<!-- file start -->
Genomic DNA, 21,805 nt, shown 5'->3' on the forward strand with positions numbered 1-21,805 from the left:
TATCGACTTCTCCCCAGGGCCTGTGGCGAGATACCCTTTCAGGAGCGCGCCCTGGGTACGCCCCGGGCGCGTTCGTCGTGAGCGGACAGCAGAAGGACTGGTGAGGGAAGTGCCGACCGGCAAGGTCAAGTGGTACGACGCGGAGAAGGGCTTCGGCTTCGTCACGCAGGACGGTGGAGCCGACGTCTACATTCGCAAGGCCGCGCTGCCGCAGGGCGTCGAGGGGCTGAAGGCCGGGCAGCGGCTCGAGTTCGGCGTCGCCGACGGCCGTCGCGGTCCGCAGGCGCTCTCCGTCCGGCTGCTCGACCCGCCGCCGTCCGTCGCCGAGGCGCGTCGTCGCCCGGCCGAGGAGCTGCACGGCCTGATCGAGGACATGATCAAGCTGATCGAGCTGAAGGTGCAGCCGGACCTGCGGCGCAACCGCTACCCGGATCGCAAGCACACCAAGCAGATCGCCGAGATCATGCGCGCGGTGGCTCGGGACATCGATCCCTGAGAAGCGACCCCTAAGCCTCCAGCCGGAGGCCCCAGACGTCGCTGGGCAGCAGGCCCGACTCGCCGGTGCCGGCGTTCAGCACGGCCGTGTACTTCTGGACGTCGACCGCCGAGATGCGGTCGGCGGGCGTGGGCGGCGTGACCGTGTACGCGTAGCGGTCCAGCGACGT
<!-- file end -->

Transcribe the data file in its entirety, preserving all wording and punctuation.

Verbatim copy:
Genomic DNA, 21,805 nt, shown 5'->3' on the forward strand with positions numbered 1-21,805 from the left:
TATCGACTTCTCCCCAGGGCCTGTGGCGAGATACCCTTTCAGGAGCGCGCCCTGGGTACGCCCCGGGCGCGTTCGTCGTGAGCGGACAGCAGAAGGACTGGTGAGGGAAGTGCCGACCGGCAAGGTCAAGTGGTACGACGCGGAGAAGGGCTTCGGCTTCGTCACGCAGGACGGTGGAGCCGACGTCTACATTCGCAAGGCCGCGCTGCCGCAGGGCGTCGAGGGGCTGAAGGCCGGGCAGCGGCTCGAGTTCGGCGTCGCCGACGGCCGTCGCGGTCCGCAGGCGCTCTCCGTCCGGCTGCTCGACCCGCCGCCGTCCGTCGCCGAGGCGCGTCGTCGCCCGGCCGAGGAGCTGCACGGCCTGATCGAGGACATGATCAAGCTGATCGAGCTGAAGGTGCAGCCGGACCTGCGGCGCAACCGCTACCCGGATCGCAAGCACACCAAGCAGATCGCCGAGATCATGCGCGCGGTGGCTCGGGACATCGATCCCTGAGAAGCGACCCCTAAGCCTCCAGCCGGAGGCCCCAGACGTCGCTGGGCAGCAGGCCCGACTCGCCGGTGCCGGCGTTCAGCACGGCCGTGTACTTCTGGACGTCGACCGCCGAGATGCGGTCGGCGGGCGTGGGCGGCGTGACCGTGTACGCGTAGCGGTCCAGCGACGT